Presentation Title

A-3 Relationship between BMI, Truncal Fat and Functional Performance in Elderly People with COPD.

Presenter Status

Department Chair, Nursing

Second Presenter Status

Professor

Preferred Session

Oral Session

Location

Buller Hall 108

Start Date

3-11-2017 3:30 PM

End Date

3-11-2017 3:45 PM

Presentation Abstract

Purpose: To explore the relationship between functional performance, using categories of Body Mass Index (BMI) and truncal fat in elderly persons with COPD.

Design and Method: The authors used a descriptive, cross-sectional design. Subjects were screened through physical examination, spirometry testing, and a 4-minute walk. After enrollment, subjects performed a 6-minute walk test (6MWT) and upper body functional performance test (UBFPT) on two visits, four weeks apart; a whole-body DEXA scan and anthropometrics to measure truncal fat and waist-to-hip ratios. Grouped into normal weight, overweight, or obese according to body mass index. Functional Performance Inventory (FPI) questionnaire used to measure functional performance.

Results: 76 subjects aged 55 years and older with mild to severe COPD classified as normal to moderately obese. There was no significant difference in Total FPI scores between the normal weight (2.05 ± 0.38); overweight (2.03 ± 0.44); and obese (2.09 ± 0.45) groups. All groups reported moderate level of performance. Disease severity was negatively associated with BMI. Percent truncal fat significantly differentiated the normal weight group from the other two groups (F(2, 73) = 28.33, p < .001). Waist-to-hip ratio was significantly and negatively correlated with functional performance (-.295, p < .001).

Conclusion: (1) percent truncal fat may be a factor in the performance of daily activities of people with COPD; and (2) mild to moderate obesity may not have any significant effect on functional performance of elderly people with COPD.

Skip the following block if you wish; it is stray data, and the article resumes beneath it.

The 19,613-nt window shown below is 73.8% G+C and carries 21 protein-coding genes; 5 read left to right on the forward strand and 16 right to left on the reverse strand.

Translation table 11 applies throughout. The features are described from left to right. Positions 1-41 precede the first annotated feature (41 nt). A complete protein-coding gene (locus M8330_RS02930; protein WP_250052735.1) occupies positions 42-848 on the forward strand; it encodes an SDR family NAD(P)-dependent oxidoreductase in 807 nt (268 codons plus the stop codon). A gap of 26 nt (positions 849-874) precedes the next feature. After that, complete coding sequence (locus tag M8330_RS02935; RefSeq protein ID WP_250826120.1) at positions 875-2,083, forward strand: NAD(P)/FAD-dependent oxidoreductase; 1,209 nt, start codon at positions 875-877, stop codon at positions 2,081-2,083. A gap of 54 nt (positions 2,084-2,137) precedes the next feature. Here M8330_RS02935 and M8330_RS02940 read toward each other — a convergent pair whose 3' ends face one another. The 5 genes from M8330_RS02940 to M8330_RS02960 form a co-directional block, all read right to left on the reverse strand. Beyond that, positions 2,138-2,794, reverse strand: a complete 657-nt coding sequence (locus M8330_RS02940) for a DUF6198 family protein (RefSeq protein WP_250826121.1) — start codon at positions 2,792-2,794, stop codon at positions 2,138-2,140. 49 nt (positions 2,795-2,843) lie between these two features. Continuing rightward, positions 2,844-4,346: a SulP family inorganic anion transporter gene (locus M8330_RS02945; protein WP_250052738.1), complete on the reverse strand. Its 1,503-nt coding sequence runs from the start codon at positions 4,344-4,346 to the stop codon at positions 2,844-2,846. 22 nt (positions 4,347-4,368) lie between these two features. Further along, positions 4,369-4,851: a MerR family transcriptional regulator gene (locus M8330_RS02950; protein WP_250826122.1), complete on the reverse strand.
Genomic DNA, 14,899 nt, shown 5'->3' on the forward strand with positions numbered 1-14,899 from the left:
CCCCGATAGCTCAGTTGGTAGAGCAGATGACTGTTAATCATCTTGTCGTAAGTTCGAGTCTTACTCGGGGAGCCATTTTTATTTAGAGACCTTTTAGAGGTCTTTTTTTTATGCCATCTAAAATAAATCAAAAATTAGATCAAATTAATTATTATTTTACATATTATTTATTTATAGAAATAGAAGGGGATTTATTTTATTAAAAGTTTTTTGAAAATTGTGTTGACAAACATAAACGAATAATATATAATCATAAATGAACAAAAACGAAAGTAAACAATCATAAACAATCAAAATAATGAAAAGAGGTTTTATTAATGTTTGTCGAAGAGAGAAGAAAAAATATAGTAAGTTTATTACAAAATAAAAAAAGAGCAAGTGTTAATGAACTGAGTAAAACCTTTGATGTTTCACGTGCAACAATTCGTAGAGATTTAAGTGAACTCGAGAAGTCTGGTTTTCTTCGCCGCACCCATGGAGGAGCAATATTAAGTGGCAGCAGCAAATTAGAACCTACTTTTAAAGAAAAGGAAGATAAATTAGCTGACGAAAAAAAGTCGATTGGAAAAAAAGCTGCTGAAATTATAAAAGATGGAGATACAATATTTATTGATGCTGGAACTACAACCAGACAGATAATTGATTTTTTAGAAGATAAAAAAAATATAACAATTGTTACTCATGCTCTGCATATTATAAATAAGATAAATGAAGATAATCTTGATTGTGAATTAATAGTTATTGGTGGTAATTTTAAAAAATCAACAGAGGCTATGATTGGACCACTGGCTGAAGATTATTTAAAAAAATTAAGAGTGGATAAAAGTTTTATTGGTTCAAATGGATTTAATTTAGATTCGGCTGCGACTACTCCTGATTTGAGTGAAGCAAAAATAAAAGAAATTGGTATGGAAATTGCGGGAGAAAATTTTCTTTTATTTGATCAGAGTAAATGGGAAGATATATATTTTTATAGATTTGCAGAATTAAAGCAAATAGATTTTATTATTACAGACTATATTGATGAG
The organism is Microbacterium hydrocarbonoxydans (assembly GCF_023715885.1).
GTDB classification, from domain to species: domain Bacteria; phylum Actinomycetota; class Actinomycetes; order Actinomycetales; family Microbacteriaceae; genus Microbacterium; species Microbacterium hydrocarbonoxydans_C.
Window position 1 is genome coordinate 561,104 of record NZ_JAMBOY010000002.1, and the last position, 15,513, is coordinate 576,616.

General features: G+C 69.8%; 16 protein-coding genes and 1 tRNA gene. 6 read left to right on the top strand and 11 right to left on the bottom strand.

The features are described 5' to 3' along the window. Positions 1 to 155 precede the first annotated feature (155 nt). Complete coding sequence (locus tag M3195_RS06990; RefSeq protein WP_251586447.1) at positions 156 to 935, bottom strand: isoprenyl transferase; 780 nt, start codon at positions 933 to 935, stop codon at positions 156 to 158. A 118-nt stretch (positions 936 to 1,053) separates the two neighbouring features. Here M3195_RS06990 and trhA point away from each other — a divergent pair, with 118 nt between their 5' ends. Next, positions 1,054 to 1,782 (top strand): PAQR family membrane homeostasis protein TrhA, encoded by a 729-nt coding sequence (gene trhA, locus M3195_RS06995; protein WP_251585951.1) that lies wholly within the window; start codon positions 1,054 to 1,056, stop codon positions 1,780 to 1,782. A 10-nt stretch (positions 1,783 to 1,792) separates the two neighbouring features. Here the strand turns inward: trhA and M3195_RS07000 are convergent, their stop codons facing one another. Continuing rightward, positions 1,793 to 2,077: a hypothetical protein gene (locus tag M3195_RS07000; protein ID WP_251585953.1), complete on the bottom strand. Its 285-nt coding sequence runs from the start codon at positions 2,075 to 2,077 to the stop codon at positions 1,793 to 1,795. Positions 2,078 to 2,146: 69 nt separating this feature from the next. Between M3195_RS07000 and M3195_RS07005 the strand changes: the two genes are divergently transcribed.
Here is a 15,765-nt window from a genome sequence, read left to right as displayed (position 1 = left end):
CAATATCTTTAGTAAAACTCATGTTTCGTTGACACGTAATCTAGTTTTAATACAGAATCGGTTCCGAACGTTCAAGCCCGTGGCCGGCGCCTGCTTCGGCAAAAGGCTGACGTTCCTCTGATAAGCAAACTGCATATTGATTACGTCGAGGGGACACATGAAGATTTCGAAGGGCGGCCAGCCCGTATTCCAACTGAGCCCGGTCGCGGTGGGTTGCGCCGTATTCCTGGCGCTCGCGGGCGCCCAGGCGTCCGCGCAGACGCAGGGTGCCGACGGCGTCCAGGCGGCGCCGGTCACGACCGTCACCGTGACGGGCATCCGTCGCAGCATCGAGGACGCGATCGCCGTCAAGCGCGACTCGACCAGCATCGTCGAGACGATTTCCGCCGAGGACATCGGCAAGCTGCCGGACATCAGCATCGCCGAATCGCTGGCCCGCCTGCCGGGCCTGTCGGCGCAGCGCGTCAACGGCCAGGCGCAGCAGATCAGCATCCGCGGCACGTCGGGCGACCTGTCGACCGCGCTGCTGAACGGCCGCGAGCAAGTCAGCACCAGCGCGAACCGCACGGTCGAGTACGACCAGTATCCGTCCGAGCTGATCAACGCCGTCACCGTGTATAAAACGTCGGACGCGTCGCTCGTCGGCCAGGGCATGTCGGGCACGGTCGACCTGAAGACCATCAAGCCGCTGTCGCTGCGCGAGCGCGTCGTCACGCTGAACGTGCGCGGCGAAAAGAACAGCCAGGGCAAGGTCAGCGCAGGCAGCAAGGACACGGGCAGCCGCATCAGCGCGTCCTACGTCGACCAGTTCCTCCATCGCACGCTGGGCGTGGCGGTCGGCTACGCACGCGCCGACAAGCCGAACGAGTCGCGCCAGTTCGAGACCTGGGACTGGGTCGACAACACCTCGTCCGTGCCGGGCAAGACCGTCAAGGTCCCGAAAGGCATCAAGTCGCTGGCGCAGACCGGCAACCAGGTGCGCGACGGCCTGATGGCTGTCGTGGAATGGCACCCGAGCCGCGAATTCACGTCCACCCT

Key words: Obesity, COPD, Functional Performance, Elderly, BMI.

Acknowledgments

–2T32 NR07075-07 (Larson, J.L.)

NIH/NINR Training in Biobehavioral Nursing Research

–Sigma Theta Tau International, Alpha Lambda Chapter Research Award –Advocate Christ Hospital Original Nursing Research Award

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Nov 3rd, 3:30 PM Nov 3rd, 3:45 PM

A-3 Relationship between BMI, Truncal Fat and Functional Performance in Elderly People with COPD.

Buller Hall 108

Purpose: To explore the relationship between functional performance, using categories of Body Mass Index (BMI) and truncal fat in elderly persons with COPD.

Design and Method: The authors used a descriptive, cross-sectional design. Subjects were screened through physical examination, spirometry testing, and a 4-minute walk. After enrollment, subjects performed a 6-minute walk test (6MWT) and upper body functional performance test (UBFPT) on two visits, four weeks apart; a whole-body DEXA scan and anthropometrics to measure truncal fat and waist-to-hip ratios. Grouped into normal weight, overweight, or obese according to body mass index. Functional Performance Inventory (FPI) questionnaire used to measure functional performance.

Results: 76 subjects aged 55 years and older with mild to severe COPD classified as normal to moderately obese. There was no significant difference in Total FPI scores between the normal weight (2.05 ± 0.38); overweight (2.03 ± 0.44); and obese (2.09 ± 0.45) groups. All groups reported moderate level of performance. Disease severity was negatively associated with BMI. Percent truncal fat significantly differentiated the normal weight group from the other two groups (F(2, 73) = 28.33, p < .001). Waist-to-hip ratio was significantly and negatively correlated with functional performance (-.295, p < .001).

Conclusion: (1) percent truncal fat may be a factor in the performance of daily activities of people with COPD; and (2) mild to moderate obesity may not have any significant effect on functional performance of elderly people with COPD.

Key words: Obesity, COPD, Functional Performance, Elderly, BMI.